Mexican Victims Of El Paso Shooting Seek Special Visas

Aug 12, 2020
Originally published on August 11, 2020 12:13 pm

When a gunman opened fire at El Paso's Cielo Vista Walmart last year, the store was packed with shoppers from both sides of the border.

The store is so popular with people crossing over from Juárez to shop that it's known as the "Mexican Walmart." It's a place where families that straddle the border meet up and where Mexican vacationers make one last stop before heading home.

Now dozens of Mexican nationals who survived the shooting, or lost family in the attack, are applying for a special visa designed to protect crime victims.

The permit, known as a U visa, was created by Congress in 2000 "for victims of certain crimes who have suffered mental or physical abuse and are helpful to law enforcement or government officials in the investigation or prosecution of criminal activity."

The idea is for people to feel safe coming forward to assist law enforcement, without fear of deportation. Recipients can live and work legally in the U.S. for four years and eventually apply for a green card.

"Regardless of your origin or the color of your skin or if you speak English or Spanish, you were a victim, and you have rights in the United States being a victim of crime," Christina Garcia, deputy director of Las Americas Immigrant Advocacy, told KERA in the wake of the massacre.

The Aug. 3 mass shooting became the deadliest targeted attack on Latinos in modern U.S. history. Twenty-three people ultimately died, including 8 Mexican nationals. Many more were injured. An estimated 3,000 people were inside the store during the massacre.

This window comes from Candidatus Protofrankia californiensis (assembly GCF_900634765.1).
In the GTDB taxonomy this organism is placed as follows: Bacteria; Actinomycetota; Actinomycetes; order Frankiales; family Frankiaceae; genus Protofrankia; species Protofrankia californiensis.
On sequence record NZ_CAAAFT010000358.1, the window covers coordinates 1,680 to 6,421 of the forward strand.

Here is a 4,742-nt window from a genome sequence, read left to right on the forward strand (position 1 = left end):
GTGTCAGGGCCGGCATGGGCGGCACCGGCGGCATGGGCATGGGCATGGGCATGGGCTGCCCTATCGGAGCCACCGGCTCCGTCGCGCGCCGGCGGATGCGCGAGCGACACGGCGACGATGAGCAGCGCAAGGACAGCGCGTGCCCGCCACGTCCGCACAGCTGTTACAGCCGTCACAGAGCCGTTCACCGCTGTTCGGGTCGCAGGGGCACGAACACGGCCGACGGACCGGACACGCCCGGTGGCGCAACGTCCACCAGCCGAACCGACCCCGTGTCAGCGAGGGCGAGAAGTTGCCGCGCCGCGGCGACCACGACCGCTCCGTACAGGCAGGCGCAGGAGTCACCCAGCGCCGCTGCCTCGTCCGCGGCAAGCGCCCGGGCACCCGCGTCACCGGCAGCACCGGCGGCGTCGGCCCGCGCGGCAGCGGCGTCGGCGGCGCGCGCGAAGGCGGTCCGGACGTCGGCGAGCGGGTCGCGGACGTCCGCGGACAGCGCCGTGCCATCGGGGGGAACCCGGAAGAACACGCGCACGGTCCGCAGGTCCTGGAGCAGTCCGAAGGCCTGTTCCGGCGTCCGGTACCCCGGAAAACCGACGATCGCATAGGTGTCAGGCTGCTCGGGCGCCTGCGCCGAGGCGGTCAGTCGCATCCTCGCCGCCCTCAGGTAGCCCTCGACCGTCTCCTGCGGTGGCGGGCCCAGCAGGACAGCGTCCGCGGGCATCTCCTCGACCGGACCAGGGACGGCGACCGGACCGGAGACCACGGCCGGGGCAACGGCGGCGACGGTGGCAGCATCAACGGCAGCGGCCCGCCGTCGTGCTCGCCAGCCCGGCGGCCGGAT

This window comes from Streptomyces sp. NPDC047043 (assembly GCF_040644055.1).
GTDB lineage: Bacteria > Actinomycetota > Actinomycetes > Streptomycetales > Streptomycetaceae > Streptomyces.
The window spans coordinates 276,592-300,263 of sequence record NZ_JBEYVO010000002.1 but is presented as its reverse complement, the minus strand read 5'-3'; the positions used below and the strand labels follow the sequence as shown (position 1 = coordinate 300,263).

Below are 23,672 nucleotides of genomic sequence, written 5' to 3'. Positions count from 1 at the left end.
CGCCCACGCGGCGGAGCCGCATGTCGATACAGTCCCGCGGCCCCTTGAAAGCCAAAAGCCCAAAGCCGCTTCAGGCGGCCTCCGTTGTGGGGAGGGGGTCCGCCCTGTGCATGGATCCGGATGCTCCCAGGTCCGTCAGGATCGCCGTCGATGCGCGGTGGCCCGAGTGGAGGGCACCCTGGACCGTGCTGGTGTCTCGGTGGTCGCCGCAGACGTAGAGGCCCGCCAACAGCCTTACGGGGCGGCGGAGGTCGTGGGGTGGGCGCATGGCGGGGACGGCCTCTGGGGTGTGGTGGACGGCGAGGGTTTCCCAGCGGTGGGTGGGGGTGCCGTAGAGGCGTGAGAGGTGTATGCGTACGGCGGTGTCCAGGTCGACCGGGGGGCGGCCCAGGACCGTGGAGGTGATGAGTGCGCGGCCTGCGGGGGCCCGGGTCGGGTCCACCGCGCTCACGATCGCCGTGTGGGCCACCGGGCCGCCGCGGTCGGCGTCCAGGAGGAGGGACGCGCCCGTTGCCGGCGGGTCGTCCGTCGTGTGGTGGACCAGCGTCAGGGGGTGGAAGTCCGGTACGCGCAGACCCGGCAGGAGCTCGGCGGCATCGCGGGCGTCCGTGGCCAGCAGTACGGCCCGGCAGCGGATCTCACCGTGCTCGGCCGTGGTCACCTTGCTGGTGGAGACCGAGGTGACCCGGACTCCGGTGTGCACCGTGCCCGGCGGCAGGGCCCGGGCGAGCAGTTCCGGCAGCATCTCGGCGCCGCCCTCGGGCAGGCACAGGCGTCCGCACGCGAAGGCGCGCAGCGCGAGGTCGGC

At the time, only a few victims had reached out to her office. People were still trying to process what happened and take care of their immediate needs.

As the one year anniversary of the shooting approached, KERA checked back in with Garcia for an update on how many people are now pursuing this type of protection, and where they are in the process.

Las Americas is now representing more than 50 clients who are applying for U visas, Garcia said, and she expects that number may grow.

"I think after the anniversary we may actually see another little uptick," she said.

The vast majority of their clients were not living in the U.S. at the time of the attack, which underscores the binational nature of this region.

Most had crossed over from Juárez to meet with family or run errands. "Just trying to do their normal daily stuff," Garcia said.

Others had traveled to El Paso from farther away in Mexico "as kind of like a vacation, shopping destination. [The Walmart] was one of their last stops before heading home."

At first, some victims were not interested in pursuing U visas.

"I was hearing a lot of the clients saying that they never wanted to come back and that they had no interest in getting anything from the United States," Garcia said.

That shifted over time, and people began to view the visa as an opportunity for their families and a form of compensation for the damage that was done.

"It's almost part of their healing process, to be able to reflect on the choices they have that could be really life changing for a lot of these folks," Garcia said.

Some people are also concerned they may be targeted in Mexico after receiving financial assistance from One Fund, which was set up after donations poured in after the attack.

"And so being able to have the ability and the choice to say, 'Hey you know what, I don't feel safe in Mexico because of this incident that happened in the U.S.,' it is something that I've heard a lot throughout the months with clients," Garcia said.

The first step in applying for a U visa is obtaining a document – signed by a law enforcement official – certifying that you were a victim of crime and cooperated with the investigation.